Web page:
UPDATE: 'Gozi' computer virus creator pleads guilty

The first of the three men indicted for creating malicious virus software has pleaded guilty.

NEW YORK — Federal prosecutors charged three people in as many countries with creating and distributing a computer virus that infected more than a million computers around the world, including some operated by the U.S. space agency and others by banks. The inventor of the virus, Russian Nikita Kuzmin, has pleaded guilty to federal charges in New York.

Known as the Gozi virus, it infected at least 40,000 computers in the United States and opened the door for the theft of at least $50 million by stealing online banking credentials, the Manhattan U.S. Attorney's office said on Wednesday.

Kuzmin, along with two other defendants, Latvian Deniss Calovskis and Romanian Mihai Ionut Paunescu, used Gozi to steal millions of dollars from bank accounts in Europe, the United States and elsewhere, according to the indictment filed in U.S. District Court in Manhattan.

The first indictment against the men was brought against Kuzmin in 2011 under seal, but has since been revealed that he entered the plea to computer intrusion and fraud charges in May 2011.

Kuzmin was in custody in New York, while Calovskis was taken into custody in Latvia and Paunescu was taken into custody in Romania, prosecutors said.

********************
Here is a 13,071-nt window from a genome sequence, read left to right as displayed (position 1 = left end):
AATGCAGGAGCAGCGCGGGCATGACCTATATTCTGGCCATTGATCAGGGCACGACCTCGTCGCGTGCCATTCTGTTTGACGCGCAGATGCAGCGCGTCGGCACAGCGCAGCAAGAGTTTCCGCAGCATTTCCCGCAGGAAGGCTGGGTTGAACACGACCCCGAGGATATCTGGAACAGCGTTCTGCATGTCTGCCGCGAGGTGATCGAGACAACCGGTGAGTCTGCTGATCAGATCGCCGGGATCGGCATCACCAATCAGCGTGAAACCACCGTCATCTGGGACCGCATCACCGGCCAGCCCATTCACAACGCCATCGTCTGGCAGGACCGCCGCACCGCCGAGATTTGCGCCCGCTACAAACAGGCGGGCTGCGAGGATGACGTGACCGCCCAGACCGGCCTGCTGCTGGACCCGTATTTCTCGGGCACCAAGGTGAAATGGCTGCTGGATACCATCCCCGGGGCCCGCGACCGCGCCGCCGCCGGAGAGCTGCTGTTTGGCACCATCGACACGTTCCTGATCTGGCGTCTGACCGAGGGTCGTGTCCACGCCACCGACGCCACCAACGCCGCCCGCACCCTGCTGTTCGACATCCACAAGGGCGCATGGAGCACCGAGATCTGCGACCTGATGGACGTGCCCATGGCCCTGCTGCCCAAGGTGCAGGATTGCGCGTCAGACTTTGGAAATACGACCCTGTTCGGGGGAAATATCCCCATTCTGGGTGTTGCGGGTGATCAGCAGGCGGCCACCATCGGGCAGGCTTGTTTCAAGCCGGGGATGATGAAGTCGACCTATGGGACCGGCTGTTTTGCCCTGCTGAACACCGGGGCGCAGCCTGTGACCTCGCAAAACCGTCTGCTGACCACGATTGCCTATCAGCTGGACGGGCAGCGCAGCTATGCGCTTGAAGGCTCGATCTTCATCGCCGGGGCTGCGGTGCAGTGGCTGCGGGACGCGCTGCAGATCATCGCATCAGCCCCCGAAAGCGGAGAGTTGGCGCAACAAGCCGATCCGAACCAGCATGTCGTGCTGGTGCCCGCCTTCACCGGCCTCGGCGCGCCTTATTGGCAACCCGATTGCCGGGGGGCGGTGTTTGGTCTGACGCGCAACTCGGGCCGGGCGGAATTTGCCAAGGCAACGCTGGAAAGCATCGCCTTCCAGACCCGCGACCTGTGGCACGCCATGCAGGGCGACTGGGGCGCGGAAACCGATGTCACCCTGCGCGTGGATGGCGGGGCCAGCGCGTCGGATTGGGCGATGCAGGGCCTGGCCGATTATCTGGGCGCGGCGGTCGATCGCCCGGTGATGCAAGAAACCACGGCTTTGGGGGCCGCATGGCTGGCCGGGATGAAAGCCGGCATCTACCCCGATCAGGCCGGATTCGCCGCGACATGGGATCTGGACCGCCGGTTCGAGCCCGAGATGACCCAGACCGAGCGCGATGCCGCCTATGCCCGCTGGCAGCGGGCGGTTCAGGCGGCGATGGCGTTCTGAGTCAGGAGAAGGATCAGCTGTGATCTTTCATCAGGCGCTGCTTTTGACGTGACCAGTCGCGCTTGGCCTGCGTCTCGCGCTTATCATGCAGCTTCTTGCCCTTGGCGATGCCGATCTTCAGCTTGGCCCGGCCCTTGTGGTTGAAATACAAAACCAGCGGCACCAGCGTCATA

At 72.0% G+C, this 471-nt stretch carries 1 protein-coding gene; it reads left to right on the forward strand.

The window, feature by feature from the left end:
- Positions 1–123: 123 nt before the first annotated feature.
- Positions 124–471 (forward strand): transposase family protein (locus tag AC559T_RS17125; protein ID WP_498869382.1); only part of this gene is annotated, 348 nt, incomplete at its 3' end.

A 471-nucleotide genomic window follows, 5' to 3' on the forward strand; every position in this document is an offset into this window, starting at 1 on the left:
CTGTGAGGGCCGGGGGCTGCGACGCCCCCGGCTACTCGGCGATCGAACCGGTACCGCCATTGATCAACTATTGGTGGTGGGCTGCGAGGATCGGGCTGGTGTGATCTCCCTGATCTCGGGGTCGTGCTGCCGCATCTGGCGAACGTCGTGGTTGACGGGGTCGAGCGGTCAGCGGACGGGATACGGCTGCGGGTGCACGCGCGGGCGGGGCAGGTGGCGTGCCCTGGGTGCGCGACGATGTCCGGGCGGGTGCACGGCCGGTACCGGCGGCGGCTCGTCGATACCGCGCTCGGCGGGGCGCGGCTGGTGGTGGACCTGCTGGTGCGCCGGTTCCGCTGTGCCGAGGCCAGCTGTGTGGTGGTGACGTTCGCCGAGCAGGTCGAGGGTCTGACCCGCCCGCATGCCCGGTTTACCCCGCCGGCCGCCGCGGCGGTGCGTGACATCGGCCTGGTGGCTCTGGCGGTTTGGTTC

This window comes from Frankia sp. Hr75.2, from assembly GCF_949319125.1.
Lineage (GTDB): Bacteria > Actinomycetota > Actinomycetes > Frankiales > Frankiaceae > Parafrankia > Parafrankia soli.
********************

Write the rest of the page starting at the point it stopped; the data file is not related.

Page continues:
Attorney information for the defendants was not immediately available.

Calovskis and Kuzmin began to design the virus in or around 2005 to steal bank account information of individuals and businesses "on a widespread basis," prosecutors said in the indictment.

Paunescu operated a Web hosting service from computers in Romania, the United States and elsewhere that helped cyber criminals avoid detection by authorities, according to court papers.

Information security experts in the United States named the Gozi virus around 2007 after discovering a malicious computer code that was stealing information including bank account numbers, usernames and passwords, according to the court papers.

From around 2008 to June 2012, the virus infected more than 160 NASA computers, resulting in over $40,000 in damage, according to the documents. It was unclear if the virus affected NASA's operations. A spokesman from the agency did not immediately return a call seeking comment.

Reuters and AP contributed to this report.

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